The effect of mGluR7 antagonist treatment on a dopamine-induced murine model of obsessive-compulsive disorder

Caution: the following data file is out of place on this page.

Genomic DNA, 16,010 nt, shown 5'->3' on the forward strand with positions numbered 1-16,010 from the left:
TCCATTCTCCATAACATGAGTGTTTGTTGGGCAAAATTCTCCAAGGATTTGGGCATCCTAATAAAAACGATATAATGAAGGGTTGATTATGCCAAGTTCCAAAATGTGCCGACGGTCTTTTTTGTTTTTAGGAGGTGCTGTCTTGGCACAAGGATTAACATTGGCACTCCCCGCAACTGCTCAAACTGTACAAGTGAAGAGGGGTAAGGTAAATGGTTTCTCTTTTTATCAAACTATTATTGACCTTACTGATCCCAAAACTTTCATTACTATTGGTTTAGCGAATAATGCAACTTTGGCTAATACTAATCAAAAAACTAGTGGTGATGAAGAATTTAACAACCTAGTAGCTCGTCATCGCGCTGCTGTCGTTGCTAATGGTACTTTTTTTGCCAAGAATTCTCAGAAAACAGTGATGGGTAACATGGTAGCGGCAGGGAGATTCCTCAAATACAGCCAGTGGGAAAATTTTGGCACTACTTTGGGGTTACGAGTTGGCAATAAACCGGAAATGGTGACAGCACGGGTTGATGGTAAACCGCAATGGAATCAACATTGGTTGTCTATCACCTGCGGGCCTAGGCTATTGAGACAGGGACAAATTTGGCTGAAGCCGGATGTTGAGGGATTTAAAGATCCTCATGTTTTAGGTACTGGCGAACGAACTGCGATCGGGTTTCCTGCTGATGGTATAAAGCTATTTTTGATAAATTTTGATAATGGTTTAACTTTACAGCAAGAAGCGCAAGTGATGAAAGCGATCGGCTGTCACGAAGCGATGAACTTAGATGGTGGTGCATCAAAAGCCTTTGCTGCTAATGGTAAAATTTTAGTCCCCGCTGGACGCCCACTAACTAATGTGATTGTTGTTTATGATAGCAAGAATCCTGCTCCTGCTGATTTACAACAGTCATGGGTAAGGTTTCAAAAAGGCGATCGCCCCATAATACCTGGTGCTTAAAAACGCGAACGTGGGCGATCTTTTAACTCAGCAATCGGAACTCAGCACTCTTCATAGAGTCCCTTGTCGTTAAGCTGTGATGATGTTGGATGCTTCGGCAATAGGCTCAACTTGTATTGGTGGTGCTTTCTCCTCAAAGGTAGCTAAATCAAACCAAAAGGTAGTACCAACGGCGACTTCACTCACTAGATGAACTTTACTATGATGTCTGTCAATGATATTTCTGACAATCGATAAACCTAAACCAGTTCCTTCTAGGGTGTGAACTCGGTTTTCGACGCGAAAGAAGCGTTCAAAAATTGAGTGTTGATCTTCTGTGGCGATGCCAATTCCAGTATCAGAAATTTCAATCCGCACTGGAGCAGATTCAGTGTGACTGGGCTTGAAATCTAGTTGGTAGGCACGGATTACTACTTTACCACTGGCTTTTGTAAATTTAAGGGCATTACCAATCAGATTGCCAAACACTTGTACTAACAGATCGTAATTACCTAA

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Obsessive-compulsive disorder (OCD) is an incapacitating anxiety disorder characterized by unwanted, intrusive thoughts that lead to repetitive, ritualistic behaviors. Current treatments for OCD are only efficacious in a small portion of its sufferers. Animal models of OCD may lead to the development of novel treatment options such as those that modulate the glutamatergic system. The current study examined the effect of a metabotropic glutamate receptor 7 (mGluR7) antagonist, MMPIP, on two dopamine agonist-induced murine behavioral models of OCD. Although the T-maze alternation model of OCD failed to produce compulsive behaviors in the current study, the open field compulsive checking model of OCD did increase OCD-like behaviors, which were reversed after MMPIP administration. These results suggest that decreases in mGluR7 activity may provide a novel avenue of exploration for the treatment of OCD.